Günter Overmann
 Günter Overmann



Berlin, the summer of 1945.  Mathilde Tegge, the wife of Gestapo officer Franze Tegge, meets Camillo Baumgartner, a vagabond gypsy tight rope walker and circus artist, when he saves the life of her only daughter. She is immediately attracted to this mysterious stranger, and he seems drawn to her. She doesn't know Camillo is a man with a mission. He has been searching for Mathilde's husband, the man he blames for the murder of his entire family when they were deported to a concentration camp.

         To keep Mathilde and his daughter safe, Franz cannot tell his wife he survived the final battles of the war. He made a deal with the O.S.S., the U.S. Secret Service, to get his family to safety in America. In return he has infiltrated a clandestine group of former Nazis to betray their plans for escape from Berlin to South American through the notorious "Rat Line", an escape route through the Vatican.

     Mathilde's daily life is a struggle to survive haunted by memories from the trauma of war intensified by hunger and exhaustion. She scrambles for bits of food, stands on line for bread, and labors endless hours to clear away the ashes of her destroyed city, yet even as she remembers her husband she dreams of Camillo. Mathilde is falling in love, torn between the desires of her heart and duty to her husband who, though officially "missing in action", may be alive or dead. 

One day a young man arrives with news that Franz was killed, but Mathilde doesn't trust him at first. Over time she accepts the news, but even as she arranges for Franz to be declared legally dead, she knows deep in her heart she is doing this to be free for Camillo. Unexpectedly, when Mathilde tries to tell him how she feels, he pushes her away.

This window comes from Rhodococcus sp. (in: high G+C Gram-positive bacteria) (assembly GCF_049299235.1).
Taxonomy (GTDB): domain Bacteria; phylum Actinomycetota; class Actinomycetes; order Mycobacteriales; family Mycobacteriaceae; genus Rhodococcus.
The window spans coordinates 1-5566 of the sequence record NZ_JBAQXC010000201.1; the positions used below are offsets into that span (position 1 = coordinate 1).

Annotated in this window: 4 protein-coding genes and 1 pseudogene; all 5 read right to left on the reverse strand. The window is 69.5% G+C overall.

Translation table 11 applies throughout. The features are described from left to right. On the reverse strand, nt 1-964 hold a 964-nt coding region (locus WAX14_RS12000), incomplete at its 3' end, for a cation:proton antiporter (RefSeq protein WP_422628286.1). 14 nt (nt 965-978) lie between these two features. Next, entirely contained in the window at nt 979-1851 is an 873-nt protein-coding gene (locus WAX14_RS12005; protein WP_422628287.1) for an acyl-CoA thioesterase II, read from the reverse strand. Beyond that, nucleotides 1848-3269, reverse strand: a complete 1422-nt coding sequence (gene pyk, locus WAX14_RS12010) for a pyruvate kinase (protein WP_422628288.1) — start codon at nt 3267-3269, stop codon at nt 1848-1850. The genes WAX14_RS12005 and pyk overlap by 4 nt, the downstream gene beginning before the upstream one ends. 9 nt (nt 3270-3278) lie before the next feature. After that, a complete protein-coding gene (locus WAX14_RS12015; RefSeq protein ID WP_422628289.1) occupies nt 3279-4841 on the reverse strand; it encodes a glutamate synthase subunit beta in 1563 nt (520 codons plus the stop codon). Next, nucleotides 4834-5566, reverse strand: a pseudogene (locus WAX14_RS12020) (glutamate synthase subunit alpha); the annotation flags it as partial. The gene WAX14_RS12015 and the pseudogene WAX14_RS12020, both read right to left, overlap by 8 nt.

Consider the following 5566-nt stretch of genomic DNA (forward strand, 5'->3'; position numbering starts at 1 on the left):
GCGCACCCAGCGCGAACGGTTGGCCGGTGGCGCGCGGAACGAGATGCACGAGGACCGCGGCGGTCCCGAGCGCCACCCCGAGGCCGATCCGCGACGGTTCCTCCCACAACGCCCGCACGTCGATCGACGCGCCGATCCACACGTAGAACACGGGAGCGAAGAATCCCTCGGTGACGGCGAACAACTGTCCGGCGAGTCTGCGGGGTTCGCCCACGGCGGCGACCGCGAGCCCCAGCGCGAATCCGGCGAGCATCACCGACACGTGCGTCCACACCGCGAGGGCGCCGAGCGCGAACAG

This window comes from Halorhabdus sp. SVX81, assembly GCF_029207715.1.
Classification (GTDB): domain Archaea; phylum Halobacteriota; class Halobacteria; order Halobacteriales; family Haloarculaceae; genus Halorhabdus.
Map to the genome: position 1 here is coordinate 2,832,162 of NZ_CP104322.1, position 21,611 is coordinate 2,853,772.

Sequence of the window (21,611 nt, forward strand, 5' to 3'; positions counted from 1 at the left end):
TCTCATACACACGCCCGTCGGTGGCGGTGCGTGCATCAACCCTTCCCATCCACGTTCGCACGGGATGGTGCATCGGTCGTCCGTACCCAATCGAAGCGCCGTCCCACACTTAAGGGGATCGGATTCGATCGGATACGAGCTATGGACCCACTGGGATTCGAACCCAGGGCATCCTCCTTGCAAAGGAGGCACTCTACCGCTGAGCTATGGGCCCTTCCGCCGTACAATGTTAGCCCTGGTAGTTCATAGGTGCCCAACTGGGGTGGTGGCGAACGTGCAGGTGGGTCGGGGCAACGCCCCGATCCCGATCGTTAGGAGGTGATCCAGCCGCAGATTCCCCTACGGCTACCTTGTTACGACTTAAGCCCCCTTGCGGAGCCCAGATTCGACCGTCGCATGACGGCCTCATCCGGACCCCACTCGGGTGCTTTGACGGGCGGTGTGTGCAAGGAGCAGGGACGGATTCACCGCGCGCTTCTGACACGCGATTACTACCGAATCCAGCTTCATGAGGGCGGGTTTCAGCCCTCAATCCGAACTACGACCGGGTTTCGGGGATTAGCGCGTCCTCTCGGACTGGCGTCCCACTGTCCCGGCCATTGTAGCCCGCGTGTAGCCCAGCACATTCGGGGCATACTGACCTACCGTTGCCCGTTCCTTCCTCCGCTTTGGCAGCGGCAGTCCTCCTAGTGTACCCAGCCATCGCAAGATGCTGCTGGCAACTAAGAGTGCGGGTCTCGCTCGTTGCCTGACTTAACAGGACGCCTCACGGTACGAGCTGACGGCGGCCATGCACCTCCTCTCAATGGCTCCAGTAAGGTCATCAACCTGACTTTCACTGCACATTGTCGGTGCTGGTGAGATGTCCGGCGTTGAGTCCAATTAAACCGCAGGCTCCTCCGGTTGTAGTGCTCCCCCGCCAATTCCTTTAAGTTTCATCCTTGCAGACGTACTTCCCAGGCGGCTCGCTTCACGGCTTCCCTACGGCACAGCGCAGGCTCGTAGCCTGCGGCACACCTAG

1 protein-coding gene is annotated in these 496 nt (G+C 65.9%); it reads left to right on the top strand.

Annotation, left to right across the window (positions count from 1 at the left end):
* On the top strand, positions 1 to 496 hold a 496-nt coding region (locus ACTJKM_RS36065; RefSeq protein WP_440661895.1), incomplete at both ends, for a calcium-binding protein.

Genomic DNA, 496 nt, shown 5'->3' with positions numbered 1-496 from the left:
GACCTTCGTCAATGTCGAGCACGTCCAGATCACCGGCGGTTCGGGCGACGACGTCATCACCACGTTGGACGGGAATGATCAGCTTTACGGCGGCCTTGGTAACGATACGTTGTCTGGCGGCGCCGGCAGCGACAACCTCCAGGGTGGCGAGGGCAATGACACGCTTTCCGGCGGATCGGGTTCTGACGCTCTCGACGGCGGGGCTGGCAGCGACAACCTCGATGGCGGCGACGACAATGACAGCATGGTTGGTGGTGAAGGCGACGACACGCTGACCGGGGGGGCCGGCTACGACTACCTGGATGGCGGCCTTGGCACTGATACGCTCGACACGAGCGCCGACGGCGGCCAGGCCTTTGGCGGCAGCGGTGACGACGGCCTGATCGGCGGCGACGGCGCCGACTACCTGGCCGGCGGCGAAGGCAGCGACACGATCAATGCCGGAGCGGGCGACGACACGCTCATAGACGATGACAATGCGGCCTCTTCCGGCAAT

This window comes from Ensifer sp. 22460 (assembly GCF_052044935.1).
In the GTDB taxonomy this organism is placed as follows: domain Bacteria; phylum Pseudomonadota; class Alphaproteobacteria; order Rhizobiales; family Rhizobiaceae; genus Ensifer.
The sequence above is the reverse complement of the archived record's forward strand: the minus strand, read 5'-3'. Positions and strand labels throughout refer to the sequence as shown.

Camillo has learned that Franz is alive, and assumes Mathilde has been covering for her husband. He is angry, and to his surprise, broken hearted admitting to himself, in spite of his hatred for murderer of his wife and son, he has fallen in love with this woman. Still, his anger grows until he convinces himself Mathilde is a traitor, no better than her loathsome husband. An enraged Camillo tells Mathilde why he sought he out, his lust for revenge.

On learning Franz was alive, Camillo found a way to exact his revenge. He offers to help Franz and his evil companions escape from the occupying authorities. Neither Camillo nor Mathilde know the dangerous double-cross Franz is planning.

Mathilde is devastated by Camillo's rejection, but when Franz finally tells her his true plan, to take them to safety in America, she tells her husband she will not go. Franz refuses to leave his family behind, and Germany is too dangerous for him to stay.

Mathilde is sure her life with Franz, and her hope for Camillo, is over. She learns that each of her men is going to betray the other. Franz will have Camillo and the Nazis arrested by the Americans, and Camillo will have the Nazis captured by the British. She is the only one who knows what is really happening. Their lives are in her hands, and  Mathilde must choose. Will she save her husband and be faithful to her marriage vows regardless of the crimes he has committed while in the Gestapo, or Camillo, the man she loves in spite of the problems they would face? No one, neither gypsy or German, would tolerate love between a vagabond gypsy man and a virtuous German woman.

Mathilde makes her choice. She warns Camillo, and he escapes while Franz is killed in a deadly battle between the American and British allies and the Nazis.

Mathilde has lost the two most important men in her life, and must struggle to survive alone. She made an agonizing choice, but she is confident it was the right one. She chose her love for Camillo, the love that gave her strength. She believes, though he might hate her now, one day he will love her again. Mathilde will wait for that day, no matter how long it takes.

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© Günter Overmann